By late wednesday and early thursday FEMA should have coordinating and taking better command of the operation. Instead of trying to evacuate the superdome, they continued the "rescue" operations. They might have saved 5,000 people from homes and roads that were flooded - but 10,000 people in a superdome for a few days is a recipe for trouble. If FEMA took over wednesday evening and called for federal help, a period of time equaling 30 hours or so passed before the long supply lines and 51,000 troops began arriving in New Orleans. This is not adequate enough for what we as Americans expect, but it was logical from the standpoint of safety. If they had to gather hundreds and thousands of pounds of food and if they had to provide an enormous amount of manpower they HAD to deliver it all at once. If you bring in troops as they arrive they will be swamped and conditions will be dangerous. Imagine 10,000 PISSED OFF, POOR, HUNGRY people confronting 500 troops? Imagine bringing in food as it came, who would get it first - and what kind of trouble would that start?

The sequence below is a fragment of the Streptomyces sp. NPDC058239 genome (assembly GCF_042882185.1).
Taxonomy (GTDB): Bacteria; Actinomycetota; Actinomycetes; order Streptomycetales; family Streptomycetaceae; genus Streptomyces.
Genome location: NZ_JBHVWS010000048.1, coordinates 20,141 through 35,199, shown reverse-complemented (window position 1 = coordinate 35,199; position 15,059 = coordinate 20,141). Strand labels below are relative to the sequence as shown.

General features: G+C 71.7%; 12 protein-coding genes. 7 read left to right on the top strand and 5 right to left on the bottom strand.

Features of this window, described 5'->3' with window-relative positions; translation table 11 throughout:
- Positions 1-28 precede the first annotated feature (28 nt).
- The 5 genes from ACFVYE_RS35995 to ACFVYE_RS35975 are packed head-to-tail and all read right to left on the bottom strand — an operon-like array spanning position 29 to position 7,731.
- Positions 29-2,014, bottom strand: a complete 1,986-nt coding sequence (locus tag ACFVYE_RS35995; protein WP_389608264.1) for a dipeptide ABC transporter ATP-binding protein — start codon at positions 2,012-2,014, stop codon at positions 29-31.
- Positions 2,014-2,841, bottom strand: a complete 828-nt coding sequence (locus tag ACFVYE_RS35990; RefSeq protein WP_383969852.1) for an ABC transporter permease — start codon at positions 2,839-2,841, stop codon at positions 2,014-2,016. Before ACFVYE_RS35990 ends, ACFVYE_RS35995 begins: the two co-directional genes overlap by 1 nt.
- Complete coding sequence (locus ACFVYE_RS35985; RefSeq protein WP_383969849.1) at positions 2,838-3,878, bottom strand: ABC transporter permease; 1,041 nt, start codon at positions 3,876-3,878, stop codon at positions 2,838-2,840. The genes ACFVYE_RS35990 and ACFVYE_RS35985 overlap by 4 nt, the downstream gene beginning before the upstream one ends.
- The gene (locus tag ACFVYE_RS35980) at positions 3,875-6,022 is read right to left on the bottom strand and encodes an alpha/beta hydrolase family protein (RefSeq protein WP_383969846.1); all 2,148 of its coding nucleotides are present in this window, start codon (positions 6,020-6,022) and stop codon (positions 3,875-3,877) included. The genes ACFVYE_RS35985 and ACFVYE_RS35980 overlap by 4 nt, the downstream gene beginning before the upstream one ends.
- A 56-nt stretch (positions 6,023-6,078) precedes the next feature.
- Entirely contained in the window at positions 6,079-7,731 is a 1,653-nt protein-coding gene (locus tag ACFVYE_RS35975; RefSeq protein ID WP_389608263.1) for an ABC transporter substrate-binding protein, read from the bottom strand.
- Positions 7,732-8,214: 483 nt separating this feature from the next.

FEMA's job is to coordinate all of this. If you take a look back, this disaster was too much for a major metropolitan city to handle. FEMA's job was to be prepared for all possibilities - not the government. It failed.
                Warpox exposes himself | Editorial 1 4 | 2Pox

                Comment


                • #9
                  Originally posted by | K Y L E |
                  Amsterdam and Rotterdam are for example.
                  If Amsterdam and Rotterdam was suddenly under 20feet of water and it had a population of a few hundred thousand, there would be no deaths and no panic?

                  Please.
                  Warpox exposes himself | Editorial 1 4 | 2Pox

                  Comment